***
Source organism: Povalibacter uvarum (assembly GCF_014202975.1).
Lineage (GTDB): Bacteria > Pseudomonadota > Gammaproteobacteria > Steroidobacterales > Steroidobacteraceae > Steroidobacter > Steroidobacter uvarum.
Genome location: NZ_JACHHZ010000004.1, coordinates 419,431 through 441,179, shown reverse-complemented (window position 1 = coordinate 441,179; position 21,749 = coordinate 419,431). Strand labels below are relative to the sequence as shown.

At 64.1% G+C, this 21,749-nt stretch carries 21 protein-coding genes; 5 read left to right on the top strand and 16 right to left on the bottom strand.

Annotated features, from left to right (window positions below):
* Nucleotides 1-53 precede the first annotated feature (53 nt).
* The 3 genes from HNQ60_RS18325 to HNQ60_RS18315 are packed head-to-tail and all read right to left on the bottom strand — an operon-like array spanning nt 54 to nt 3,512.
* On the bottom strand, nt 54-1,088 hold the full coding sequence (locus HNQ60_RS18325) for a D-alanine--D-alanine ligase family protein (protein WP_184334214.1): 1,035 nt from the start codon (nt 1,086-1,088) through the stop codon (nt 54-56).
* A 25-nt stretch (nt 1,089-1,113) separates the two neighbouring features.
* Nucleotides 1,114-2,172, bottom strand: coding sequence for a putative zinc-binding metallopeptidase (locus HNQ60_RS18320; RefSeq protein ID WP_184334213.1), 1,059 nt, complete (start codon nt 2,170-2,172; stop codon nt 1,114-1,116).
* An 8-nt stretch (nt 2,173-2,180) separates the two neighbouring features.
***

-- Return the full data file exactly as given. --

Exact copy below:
Source organism: Povalibacter uvarum (assembly GCF_014202975.1).
Lineage (GTDB): Bacteria > Pseudomonadota > Gammaproteobacteria > Steroidobacterales > Steroidobacteraceae > Steroidobacter > Steroidobacter uvarum.
Genome location: NZ_JACHHZ010000004.1, coordinates 419,431 through 441,179, shown reverse-complemented (window position 1 = coordinate 441,179; position 21,749 = coordinate 419,431). Strand labels below are relative to the sequence as shown.

At 64.1% G+C, this 21,749-nt stretch carries 21 protein-coding genes; 5 read left to right on the top strand and 16 right to left on the bottom strand.

Annotated features, from left to right (window positions below):
* Nucleotides 1-53 precede the first annotated feature (53 nt).
* The 3 genes from HNQ60_RS18325 to HNQ60_RS18315 are packed head-to-tail and all read right to left on the bottom strand — an operon-like array spanning nt 54 to nt 3,512.
* On the bottom strand, nt 54-1,088 hold the full coding sequence (locus HNQ60_RS18325) for a D-alanine--D-alanine ligase family protein (protein WP_184334214.1): 1,035 nt from the start codon (nt 1,086-1,088) through the stop codon (nt 54-56).
* A 25-nt stretch (nt 1,089-1,113) separates the two neighbouring features.
* Nucleotides 1,114-2,172, bottom strand: coding sequence for a putative zinc-binding metallopeptidase (locus HNQ60_RS18320; RefSeq protein ID WP_184334213.1), 1,059 nt, complete (start codon nt 2,170-2,172; stop codon nt 1,114-1,116).
* An 8-nt stretch (nt 2,173-2,180) separates the two neighbouring features.